Tuesday, May 21, 2013

Diversifying my skills


     I translated from Italian to English for the first time today!! It’s way easier than it sounds, even for veterinary and scientific procedural writings. The document I worked on was a presentation about sea turtle operations, rescue and more things including the words “cervical sinuses” (?) and “catheters”.
     I’m getting much more comfortable at holding the turtles down for medication! I’ve never come so close to animal blood and smelly pus in my life but it’s not so bad. I could basically be a vet at this point; my biggest fears have been conquered.
     Giulia made an incredible pasta with zucchini and shrimp (not Kosher, uh oh) for lunch that I could eat every day of my life. And Daniela bought us gelato! Life is too good when all you taste is Nutella, pistachio and fiori di latte.
     I also decided on the structure of my paper for the Environmental Summer Fellowship requirement. It is going to be focused on policy due to my lack of tools and data to do other kinds of statistical analysis and lack of resources and time to do a full-blown biological research paper. Just thinking about the topic of policy, regulations and conservation efforts has given me so many ideas.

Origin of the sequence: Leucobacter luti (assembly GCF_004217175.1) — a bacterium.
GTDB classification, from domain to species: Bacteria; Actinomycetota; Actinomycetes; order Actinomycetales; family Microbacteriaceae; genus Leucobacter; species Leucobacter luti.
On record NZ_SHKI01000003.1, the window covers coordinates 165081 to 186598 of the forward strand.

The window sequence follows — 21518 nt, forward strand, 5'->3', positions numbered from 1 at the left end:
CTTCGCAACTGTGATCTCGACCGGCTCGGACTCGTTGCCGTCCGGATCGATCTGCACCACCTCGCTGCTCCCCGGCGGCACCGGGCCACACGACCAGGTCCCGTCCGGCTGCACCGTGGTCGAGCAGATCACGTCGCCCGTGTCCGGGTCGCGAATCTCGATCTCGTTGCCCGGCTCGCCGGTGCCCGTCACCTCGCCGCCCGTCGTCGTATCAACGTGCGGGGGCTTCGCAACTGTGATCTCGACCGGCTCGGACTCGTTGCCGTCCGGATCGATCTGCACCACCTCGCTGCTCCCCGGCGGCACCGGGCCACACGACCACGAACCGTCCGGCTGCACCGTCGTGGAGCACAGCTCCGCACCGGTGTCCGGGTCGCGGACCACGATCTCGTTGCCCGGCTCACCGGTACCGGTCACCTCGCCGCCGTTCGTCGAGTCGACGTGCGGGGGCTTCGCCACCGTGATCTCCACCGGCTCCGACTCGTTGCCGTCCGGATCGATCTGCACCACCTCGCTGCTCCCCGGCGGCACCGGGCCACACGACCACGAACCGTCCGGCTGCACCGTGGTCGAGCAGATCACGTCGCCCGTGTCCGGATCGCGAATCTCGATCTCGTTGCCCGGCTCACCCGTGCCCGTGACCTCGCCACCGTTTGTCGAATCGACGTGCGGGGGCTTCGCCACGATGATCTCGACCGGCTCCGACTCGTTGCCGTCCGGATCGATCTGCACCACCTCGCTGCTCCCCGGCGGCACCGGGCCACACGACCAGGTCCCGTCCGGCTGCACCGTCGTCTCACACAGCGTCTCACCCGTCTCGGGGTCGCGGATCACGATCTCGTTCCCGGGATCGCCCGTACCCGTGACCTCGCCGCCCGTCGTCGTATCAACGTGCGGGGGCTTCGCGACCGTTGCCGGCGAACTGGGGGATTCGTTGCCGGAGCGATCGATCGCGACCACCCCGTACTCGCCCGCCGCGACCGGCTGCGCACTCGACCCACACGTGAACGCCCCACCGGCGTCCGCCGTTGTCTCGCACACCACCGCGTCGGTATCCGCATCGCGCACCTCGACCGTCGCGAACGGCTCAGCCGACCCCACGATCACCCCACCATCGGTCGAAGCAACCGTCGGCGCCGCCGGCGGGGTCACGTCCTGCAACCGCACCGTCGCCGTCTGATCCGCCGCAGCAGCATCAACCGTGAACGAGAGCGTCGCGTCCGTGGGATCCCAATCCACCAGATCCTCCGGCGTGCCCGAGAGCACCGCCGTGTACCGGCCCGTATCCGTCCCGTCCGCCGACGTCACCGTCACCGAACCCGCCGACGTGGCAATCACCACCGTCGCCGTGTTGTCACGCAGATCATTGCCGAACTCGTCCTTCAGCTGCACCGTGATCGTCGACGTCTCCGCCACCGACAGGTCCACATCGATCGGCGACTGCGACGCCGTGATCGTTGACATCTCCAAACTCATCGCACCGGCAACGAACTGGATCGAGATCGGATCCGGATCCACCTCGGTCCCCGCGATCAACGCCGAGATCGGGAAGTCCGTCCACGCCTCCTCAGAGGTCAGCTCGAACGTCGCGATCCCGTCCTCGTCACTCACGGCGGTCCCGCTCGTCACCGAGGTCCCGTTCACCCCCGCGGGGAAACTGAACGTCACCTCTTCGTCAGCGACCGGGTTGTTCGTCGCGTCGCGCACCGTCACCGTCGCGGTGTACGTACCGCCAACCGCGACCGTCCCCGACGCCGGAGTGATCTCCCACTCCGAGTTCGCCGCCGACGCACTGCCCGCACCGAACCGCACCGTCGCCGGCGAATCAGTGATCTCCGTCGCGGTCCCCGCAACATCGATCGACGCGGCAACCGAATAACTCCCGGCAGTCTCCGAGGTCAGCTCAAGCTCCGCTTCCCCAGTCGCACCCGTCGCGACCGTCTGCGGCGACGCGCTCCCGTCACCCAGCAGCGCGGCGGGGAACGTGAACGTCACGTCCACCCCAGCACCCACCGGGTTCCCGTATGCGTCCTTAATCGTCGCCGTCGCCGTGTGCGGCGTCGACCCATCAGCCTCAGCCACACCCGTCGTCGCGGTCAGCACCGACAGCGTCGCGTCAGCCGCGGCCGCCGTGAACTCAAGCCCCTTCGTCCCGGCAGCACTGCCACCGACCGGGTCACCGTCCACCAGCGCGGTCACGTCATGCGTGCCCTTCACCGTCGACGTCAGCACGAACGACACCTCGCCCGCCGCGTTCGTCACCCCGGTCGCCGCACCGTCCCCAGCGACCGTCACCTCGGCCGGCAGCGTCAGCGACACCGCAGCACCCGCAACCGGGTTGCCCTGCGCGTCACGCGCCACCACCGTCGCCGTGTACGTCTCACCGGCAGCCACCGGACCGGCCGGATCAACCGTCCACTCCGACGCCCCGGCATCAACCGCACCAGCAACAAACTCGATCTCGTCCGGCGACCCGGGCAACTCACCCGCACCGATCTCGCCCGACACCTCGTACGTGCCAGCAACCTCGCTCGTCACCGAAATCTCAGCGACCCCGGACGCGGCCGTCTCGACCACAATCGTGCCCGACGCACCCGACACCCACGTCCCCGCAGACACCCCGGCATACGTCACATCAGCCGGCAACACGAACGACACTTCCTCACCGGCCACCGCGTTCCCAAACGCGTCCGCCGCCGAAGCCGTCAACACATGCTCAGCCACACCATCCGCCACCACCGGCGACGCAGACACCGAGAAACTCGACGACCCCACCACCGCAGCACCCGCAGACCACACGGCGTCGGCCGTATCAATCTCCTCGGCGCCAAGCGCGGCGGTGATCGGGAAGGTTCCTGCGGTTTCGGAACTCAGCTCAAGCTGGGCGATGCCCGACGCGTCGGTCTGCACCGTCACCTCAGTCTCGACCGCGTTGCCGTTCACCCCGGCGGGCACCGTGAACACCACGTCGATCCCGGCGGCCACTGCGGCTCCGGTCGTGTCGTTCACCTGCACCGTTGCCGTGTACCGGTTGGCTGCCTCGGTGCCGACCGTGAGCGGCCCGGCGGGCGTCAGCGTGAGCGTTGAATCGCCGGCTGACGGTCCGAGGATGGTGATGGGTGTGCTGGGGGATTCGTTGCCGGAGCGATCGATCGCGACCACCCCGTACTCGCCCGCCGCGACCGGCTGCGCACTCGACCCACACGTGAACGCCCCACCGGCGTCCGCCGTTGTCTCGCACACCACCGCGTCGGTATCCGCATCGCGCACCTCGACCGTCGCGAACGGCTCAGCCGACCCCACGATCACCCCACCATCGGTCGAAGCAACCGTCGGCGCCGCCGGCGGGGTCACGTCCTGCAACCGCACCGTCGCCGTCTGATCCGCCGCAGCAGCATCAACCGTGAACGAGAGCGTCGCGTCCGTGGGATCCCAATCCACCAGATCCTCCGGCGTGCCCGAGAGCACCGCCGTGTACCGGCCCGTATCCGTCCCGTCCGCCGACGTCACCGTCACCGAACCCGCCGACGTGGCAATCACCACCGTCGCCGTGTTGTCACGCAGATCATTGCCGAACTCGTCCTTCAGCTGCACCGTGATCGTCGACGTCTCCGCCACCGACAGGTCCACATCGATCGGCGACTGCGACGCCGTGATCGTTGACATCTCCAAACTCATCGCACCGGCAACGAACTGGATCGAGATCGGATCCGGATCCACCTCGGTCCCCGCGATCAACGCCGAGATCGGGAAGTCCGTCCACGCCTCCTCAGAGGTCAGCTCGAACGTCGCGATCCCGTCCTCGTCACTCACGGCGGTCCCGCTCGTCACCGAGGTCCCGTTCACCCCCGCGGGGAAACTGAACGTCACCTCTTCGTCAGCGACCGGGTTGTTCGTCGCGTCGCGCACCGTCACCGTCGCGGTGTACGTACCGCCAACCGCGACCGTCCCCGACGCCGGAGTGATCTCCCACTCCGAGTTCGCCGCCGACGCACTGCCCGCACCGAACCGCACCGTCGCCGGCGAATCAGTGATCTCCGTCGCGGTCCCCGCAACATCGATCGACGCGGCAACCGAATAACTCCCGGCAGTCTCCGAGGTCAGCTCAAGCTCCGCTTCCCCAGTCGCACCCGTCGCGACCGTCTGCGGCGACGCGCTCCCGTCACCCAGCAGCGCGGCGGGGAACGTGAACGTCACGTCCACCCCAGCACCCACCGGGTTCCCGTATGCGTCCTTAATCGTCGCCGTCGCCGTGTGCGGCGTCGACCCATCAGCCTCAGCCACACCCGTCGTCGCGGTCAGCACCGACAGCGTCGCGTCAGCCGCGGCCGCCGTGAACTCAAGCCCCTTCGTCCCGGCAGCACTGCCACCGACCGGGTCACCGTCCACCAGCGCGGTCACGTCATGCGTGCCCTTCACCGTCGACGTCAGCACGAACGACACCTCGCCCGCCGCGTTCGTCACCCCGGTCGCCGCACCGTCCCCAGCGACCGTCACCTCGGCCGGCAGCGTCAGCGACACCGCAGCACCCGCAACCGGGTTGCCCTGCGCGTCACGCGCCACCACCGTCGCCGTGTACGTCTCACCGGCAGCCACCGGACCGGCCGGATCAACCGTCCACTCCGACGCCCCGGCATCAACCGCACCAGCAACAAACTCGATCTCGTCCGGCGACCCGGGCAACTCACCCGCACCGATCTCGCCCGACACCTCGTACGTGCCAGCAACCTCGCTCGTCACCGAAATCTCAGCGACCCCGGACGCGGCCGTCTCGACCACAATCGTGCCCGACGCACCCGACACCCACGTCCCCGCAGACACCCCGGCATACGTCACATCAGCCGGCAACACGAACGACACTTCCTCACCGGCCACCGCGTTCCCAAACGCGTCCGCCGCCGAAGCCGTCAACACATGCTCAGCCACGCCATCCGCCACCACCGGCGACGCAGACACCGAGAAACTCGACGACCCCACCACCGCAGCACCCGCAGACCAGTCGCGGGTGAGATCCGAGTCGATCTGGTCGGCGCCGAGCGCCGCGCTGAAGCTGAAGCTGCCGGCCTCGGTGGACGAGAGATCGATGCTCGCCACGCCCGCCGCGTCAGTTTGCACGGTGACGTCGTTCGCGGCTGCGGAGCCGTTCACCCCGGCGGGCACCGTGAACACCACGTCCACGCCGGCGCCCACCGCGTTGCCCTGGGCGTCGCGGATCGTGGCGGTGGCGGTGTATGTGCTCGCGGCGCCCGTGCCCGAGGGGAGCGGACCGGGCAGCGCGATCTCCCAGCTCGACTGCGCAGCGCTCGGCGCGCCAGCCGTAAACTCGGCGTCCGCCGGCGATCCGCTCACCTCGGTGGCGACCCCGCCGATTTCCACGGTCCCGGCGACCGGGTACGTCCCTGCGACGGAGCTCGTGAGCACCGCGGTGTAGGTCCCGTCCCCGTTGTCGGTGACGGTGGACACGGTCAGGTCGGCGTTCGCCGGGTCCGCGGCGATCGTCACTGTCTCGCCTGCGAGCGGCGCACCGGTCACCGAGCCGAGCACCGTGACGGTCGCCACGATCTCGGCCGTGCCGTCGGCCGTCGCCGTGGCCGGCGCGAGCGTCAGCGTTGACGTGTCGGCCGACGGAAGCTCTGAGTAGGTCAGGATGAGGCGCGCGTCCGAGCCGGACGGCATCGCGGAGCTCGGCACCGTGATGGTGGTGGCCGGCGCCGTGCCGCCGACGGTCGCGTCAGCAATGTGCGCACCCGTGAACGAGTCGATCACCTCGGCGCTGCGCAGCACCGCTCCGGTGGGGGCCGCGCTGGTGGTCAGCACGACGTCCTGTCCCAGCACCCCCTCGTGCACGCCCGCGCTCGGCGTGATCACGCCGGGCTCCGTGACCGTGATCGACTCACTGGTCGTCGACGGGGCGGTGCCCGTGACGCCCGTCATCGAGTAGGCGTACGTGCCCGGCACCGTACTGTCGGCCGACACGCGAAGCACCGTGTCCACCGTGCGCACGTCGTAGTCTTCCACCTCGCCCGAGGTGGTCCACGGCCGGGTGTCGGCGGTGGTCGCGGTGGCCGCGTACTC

We also have lots of ideas for the NGO, including building a better website that also has information in English. So comes the challenge of buying an internet system – wifi, router, etc – such a challenge on this island!! The next steps, after the website, are advertising and creating connections at universities and other organizations that may be willing to partner up or fundraise.     I also had homework tonight… I spent about two hours reading a procedural description on the biochemistry and haematology of sea turtles, since tomorrow we do blood sampling and RBC counting. Turtle haemotology is a very unexplored field and needs more data if scientists hope to be able to detect any actual pattern that results from testing may indicate. As of now, for one observation there exists several possible explanations, making the work seemingly useless at the time. Eventually it will pay off, I hope!

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